Brazil Allows WhatsApp Back Online

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Brazil Allows WhatsApp Back Online
<a href="https://pixabay.com/users/aalmeidah/">aalmeidah</a> / Pixabay

WhatsApp messenger is now back online in Brazil following a temporary suspension ordered by a judge.

Supreme Court judge Ricardo Lewandowski overturned a ruling by lower court judge Daniela Barbosa that WhatsApp should be taken offline. Barbosa handed down the order after WhatsApp refused to provide information as part of a criminal investigation, according to the BBC.

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Lower court ruling overruled after a few hours

This is the third time that WhatsApp has been suspended in Brazil in the past two years, although this outage lasted just a few hours. The messaging service is incredibly popular in the South American nation, where it has around 100 million users.

Judge Lewandowski lifted the nationwide ban and called the action disproportionate. WhatsApp maintains that it does not have access to the information requested by the lower court judge.

“The suspension of service apparently violates the fundamental precept of freedom of expression and communication,” the Supreme Court said in its ruling. Judge Lewandowski said that the decision seemed “not very reasonable and not very proportional.”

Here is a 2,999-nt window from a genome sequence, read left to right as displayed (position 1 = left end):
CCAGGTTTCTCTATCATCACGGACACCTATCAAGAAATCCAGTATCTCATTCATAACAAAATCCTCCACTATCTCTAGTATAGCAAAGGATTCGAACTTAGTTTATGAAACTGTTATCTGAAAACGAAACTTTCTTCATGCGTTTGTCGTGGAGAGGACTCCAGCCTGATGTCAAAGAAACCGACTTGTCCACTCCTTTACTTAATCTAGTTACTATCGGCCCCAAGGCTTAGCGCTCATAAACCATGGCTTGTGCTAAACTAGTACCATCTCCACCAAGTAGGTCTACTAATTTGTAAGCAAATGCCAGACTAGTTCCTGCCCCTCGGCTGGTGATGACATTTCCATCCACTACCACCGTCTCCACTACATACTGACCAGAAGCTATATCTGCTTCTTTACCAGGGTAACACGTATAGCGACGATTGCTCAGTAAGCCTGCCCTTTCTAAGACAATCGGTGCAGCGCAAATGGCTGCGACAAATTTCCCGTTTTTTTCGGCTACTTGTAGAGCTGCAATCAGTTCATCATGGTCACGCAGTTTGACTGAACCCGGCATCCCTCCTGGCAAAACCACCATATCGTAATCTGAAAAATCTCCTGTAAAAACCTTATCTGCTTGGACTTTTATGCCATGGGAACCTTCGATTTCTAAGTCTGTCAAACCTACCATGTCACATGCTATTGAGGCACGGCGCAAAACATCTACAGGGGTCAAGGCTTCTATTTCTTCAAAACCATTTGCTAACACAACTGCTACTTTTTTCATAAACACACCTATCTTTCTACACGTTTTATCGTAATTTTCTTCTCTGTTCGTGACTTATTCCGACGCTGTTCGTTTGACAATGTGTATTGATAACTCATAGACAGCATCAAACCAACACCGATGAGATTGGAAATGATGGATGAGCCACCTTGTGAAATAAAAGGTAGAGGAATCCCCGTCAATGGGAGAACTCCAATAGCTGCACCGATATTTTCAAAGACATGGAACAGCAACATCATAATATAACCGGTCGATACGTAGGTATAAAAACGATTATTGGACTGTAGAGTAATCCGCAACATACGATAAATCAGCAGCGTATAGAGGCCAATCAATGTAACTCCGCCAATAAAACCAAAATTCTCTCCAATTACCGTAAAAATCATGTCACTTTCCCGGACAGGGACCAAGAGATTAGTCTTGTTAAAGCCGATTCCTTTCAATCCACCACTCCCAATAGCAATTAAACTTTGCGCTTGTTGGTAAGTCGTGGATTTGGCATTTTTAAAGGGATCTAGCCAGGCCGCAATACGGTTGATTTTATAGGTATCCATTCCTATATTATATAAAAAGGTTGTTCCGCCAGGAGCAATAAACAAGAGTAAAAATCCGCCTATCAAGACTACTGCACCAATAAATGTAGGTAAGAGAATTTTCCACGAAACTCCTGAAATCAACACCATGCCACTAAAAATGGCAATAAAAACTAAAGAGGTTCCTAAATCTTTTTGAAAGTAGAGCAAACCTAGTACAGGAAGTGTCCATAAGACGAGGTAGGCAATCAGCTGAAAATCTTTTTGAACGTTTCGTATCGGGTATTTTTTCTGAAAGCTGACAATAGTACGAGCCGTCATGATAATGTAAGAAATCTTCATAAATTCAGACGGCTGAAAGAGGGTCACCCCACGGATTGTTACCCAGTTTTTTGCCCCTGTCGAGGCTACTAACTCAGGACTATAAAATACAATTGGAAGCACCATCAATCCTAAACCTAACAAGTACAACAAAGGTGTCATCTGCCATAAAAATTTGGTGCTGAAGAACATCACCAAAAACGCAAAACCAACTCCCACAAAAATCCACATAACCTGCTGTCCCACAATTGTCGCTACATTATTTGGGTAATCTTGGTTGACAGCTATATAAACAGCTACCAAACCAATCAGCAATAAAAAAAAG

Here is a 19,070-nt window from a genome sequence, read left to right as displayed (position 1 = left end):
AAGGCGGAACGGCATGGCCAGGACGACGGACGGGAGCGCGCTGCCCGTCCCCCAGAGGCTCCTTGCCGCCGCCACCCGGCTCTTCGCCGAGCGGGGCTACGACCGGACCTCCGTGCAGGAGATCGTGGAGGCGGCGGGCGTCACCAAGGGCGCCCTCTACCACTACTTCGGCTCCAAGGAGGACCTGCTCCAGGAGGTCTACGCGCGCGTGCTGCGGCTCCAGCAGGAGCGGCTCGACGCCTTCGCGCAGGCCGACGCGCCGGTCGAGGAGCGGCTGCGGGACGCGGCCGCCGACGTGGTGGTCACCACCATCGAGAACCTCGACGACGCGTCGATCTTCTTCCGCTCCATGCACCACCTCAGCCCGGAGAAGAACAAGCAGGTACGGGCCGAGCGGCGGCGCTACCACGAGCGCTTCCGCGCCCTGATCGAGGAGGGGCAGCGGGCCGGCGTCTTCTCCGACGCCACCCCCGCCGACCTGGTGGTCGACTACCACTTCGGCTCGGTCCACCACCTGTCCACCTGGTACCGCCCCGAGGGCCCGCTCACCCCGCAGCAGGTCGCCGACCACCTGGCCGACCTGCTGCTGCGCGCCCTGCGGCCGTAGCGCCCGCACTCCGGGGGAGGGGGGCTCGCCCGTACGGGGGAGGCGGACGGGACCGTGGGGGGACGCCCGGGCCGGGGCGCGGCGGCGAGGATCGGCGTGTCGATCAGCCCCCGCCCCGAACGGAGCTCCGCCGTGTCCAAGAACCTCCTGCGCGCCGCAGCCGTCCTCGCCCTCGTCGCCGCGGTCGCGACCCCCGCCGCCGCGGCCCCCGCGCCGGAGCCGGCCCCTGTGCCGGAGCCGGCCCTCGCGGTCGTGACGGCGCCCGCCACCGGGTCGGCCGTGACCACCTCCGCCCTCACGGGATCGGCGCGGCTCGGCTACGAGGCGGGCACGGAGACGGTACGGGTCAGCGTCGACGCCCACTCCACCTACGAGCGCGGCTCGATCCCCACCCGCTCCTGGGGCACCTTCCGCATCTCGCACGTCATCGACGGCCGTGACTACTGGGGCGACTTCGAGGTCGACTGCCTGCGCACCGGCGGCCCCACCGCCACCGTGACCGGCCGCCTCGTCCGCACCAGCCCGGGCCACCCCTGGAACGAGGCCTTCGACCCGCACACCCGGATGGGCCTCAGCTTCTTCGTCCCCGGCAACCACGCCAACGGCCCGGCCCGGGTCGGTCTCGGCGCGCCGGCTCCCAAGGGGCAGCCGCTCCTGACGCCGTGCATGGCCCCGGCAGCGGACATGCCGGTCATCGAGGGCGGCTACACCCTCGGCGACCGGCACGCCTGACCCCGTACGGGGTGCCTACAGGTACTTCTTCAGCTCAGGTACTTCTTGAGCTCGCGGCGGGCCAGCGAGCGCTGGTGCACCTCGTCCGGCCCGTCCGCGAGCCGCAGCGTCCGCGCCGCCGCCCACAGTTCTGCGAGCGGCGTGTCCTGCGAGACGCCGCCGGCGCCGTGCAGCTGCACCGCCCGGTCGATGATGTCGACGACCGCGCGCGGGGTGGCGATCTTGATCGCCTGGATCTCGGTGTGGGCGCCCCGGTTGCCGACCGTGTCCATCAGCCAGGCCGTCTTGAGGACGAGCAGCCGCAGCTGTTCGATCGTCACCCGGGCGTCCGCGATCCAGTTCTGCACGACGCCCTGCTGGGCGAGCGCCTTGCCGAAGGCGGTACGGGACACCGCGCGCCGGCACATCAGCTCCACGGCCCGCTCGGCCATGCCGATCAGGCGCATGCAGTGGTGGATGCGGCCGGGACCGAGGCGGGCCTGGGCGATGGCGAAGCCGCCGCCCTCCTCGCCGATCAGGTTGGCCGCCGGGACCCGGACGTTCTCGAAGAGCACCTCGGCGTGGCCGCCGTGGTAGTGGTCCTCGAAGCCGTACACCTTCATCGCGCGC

WhatsApp has returned to normal service following the ruling. The app has been owned by Facebook since February 2015.

Judge Barbosa said that parent company Facebook failed “to provide information that will be critical to the success of an investigation and later to bolster the criminal case.” It was not immediately clear which case she was talking about, however Barbosa did say that WhatsApp had been asked to provide messages on multiple occasions to police in Caxias, a city north of Rio.

Continued WhatsApp outages in Brazil

WhatsApp CEO Jan Koum said it was “shocking that less than two months after Brazilian people and lawmakers loudly rejected blocks of services like WhatsApp, history is repeating itself.”

Koum was talking about the May suspension, which lasted for 72 hours. Users had to use alternative messaging services, such as Telegram.

Brazilians use smartphone apps at an incredibly high rate due to the fact that mobile phone charges are among the highest in the world.

In its defense WhatsApp says that it is not able to share the requested information because all of its communications are encrypted. The company says that “only you and the person you’re communicating with can read what is sent.”

It is thought that continued regular outages to the WhatsApp service could lead users in Brazil to desert the app in favor of competitors.

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While studying economics, Brendan found himself comfortably falling down the rabbit hole of restaurant work, ultimately opening a consulting business and working as a private wine buyer. On a whim, he moved to China, and in his first week following a triumphant pub quiz victory, he found himself bleeding on the floor based on his arrogance. The same man who put him there offered him a job lecturing for the University of Wales in various sister universities throughout the Middle Kingdom. While primarily lecturing in descriptive and comparative statistics, Brendan simultaneously earned an Msc in Banking and International Finance from the University of Wales-Bangor. He's presently doing something he hates, respecting French people. Well, two, his wife and her mother in the lovely town of Antigua, Guatemala. <i>To contact Brendan or give him an exclusive, please contact him at [email protected]</i>

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